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Ibis, the ancient seabird

April 5, 2011 1 Comment by James Dorsey Spring 2011issue

For those of us who love to paddle coastal waters, there is a feathery companion whose historical link to coastal man may date back further than any other seabird.

The ibis is a wading bird, often mistaken for a heron. It frequents coastal shallows, lagoons, marshes and bay, and its historic connections with humans can be traced all the way back to the bible.

They are of the family Threskiornithidae, (order Ciconiiformes) and their name is believed to be Greek, borrowed from the ancient Egyptian “HIB.” There are about 30 known species and 13 separate genus of this varied and curious creature.

I have often glided silently by them in the marshy wetlands of Southern California where I live, and also in the mangroves of Baja, Mexico, where I frequently paddle. They walk along nobly as they use their long curved beak that they often bury up to their eyes to probe in the mud for mollusks, crustaceans, and small fish.

They are found in warm latitudes throughout the world with some of them migrating to warmer climates in wintertime. They can stand two and a half feet (75 cm) in height on their long legs, and vary in color and plumage depending on the particular species. All are identifiable by the orange beak. Because of the beak’s unique curved shape and strength, the ibis will also probe into grass to find worms, helping to aerate the soil as it feeds.

They nest either on the ground or in short bushes near the coast, building homes of small tree limbs. The female will lay three to five green or blue eggs often with brown speckles. They are social within their species and often nest colonially with both male and female caring for the eggs and newborn hatchlings. They feed their young small fish, frogs, and sometimes human detritus that both male and female collect. During mating they are known to make grunts and croaking noises, but other than that are usually silent. When hunting they can draft low over the water looking for prey, riding the thermal currents just off the caps of waves. While rooting along in shallows they will usually be found in pairs, one standing watch while the other hunts.

Among the species, the glossy ibis is found throughout the lower eastern United States and as far as Europe and Australia, while the white face and white ibis are only found in the Americas. The scarlet ibis, bright red or pink as its name implies, is native to South America where it is often hunted for its bright plumage. Because it was so devastatingly hunted there, the scarlet ibis was introduced to the United States in the 1960s in hopes of maintaining the species and it is now doing well there. It is still the national bird of Trinidad and Tobago.

The sacred ibis, the largest of them all, is found in coastal Africa, usually south of the Sahara, but is no longer seen in Egypt where it was once worshipped as sacred.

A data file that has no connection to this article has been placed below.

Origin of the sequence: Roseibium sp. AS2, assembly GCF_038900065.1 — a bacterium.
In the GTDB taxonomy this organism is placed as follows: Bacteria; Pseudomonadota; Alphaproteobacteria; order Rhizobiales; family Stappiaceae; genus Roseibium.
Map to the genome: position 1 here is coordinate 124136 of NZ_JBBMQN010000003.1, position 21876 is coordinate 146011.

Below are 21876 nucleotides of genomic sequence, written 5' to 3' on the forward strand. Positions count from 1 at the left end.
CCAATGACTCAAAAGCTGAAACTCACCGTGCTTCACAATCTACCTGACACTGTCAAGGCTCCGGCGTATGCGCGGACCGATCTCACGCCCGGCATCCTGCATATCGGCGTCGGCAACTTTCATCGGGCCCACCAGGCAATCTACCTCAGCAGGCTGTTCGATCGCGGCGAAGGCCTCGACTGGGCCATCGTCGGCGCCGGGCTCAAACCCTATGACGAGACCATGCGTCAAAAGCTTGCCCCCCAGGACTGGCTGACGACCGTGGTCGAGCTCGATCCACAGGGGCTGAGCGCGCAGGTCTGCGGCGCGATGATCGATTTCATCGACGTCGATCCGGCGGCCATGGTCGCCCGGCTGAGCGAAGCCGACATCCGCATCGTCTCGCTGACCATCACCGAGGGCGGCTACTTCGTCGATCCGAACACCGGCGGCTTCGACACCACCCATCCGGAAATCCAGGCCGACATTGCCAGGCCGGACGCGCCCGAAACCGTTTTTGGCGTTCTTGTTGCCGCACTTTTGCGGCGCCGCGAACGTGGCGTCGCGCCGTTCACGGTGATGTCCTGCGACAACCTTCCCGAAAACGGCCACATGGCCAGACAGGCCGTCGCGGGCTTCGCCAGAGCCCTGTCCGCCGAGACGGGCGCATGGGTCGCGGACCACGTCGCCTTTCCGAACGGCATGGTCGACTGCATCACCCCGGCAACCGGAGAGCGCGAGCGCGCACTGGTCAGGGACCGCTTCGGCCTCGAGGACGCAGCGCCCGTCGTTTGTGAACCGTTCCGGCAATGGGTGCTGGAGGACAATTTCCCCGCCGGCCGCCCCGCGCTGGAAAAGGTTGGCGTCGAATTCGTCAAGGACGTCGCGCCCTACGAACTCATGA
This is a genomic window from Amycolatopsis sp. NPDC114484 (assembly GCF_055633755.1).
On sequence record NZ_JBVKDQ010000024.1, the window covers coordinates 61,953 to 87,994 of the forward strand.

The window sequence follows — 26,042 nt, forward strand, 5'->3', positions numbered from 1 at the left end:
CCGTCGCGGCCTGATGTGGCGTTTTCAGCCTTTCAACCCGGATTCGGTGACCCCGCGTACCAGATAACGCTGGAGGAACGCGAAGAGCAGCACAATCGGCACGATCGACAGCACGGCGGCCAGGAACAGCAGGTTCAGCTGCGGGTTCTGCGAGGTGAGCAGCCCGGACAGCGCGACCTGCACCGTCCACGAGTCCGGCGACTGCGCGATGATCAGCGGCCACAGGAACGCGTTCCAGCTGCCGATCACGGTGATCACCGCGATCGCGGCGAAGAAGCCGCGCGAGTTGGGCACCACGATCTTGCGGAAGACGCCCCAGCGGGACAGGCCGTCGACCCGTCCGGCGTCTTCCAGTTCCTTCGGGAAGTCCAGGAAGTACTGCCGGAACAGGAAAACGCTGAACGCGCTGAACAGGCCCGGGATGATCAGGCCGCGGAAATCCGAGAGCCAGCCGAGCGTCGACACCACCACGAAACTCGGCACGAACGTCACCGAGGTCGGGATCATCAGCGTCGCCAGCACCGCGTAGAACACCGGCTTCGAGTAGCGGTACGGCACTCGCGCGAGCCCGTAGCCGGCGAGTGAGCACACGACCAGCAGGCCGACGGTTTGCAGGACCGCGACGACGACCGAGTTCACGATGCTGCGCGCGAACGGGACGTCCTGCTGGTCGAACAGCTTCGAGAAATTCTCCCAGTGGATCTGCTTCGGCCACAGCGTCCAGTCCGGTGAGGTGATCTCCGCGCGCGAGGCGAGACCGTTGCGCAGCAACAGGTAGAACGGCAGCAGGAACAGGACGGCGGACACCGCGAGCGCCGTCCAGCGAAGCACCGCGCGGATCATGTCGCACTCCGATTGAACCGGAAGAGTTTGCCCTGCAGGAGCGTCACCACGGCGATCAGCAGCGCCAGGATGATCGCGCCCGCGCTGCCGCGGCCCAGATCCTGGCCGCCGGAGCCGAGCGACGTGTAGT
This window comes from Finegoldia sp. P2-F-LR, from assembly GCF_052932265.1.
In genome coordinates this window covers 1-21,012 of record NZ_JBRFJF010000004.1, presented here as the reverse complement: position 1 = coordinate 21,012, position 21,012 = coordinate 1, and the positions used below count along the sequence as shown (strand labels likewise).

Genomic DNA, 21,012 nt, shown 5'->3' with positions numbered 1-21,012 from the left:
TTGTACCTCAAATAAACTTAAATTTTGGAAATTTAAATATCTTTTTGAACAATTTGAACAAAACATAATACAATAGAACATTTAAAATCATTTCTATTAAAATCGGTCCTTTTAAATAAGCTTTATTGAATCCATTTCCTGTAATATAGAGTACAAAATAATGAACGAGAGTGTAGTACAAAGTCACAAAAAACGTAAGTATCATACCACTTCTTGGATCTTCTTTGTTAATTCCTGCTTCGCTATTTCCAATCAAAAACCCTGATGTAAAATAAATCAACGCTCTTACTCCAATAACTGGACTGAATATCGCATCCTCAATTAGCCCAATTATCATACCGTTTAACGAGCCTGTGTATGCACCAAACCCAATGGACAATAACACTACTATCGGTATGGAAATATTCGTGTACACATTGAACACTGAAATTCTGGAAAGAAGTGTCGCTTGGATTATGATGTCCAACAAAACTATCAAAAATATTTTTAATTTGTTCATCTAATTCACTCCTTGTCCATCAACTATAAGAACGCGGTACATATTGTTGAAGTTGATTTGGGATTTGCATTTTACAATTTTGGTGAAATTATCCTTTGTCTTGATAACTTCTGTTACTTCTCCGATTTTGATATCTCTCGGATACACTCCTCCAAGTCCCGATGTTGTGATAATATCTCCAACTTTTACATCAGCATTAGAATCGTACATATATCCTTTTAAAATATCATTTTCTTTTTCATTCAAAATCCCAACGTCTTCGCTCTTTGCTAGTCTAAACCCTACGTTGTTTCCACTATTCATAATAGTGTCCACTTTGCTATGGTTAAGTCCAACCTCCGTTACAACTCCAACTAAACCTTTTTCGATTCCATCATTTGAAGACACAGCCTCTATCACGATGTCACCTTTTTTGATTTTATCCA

In the Birecik region of Turkey, near Mount Ararat, where Noah’s ark supposedly came to rest after the great flood, local legend claims the northern bald ibis to be the first bird released by Noah as a symbol of fertility, and because of this strong local belief, it allowed that particular bird to thrive in that region long after it became extinct across the rest of Europe.

In ancient Egypt, the god Thoth, symbol of wisdom and knowledge, was often depicted as a man with the head of an ibis. Throughout Egypt there are murals and statues of the ibis, and at the city of Hermopolis the birds were specifically bred for sacrifices. In Saqqara, home of the famous step pyramid south of Giza, a building known as the Serapeum was used to bury bulls worshipped by a religious cult, and in it is confines the mummified remains of one and a half million ibises was uncovered along with thousands of mummified falcons.

In the southern United States, local folk claim the ibis is the last animal to take cover at the approach of a hurricane and the first to reappear after the storm. Because of this the mascot of the University of Miami is an American white ibis.

They are magnificent to watch in flight as they crane their elegant necks forward while extending their long legs straight out to the rear. On a recent paddle in Mexico I was privileged to watch dozens of white ibis soaring low over the water, riding the thermals while spotting baitfish, then landing all around my boat to feast as I sat there, silently marveling at their quiet beauty. For at least a thousand years the kayak has been one of mankind’s steadiest forms of coastal transport and the ibis was there long before.

You can follow James Dorsey’s work at his website, You can also read past articles by Dorsey in this series on seabirds at


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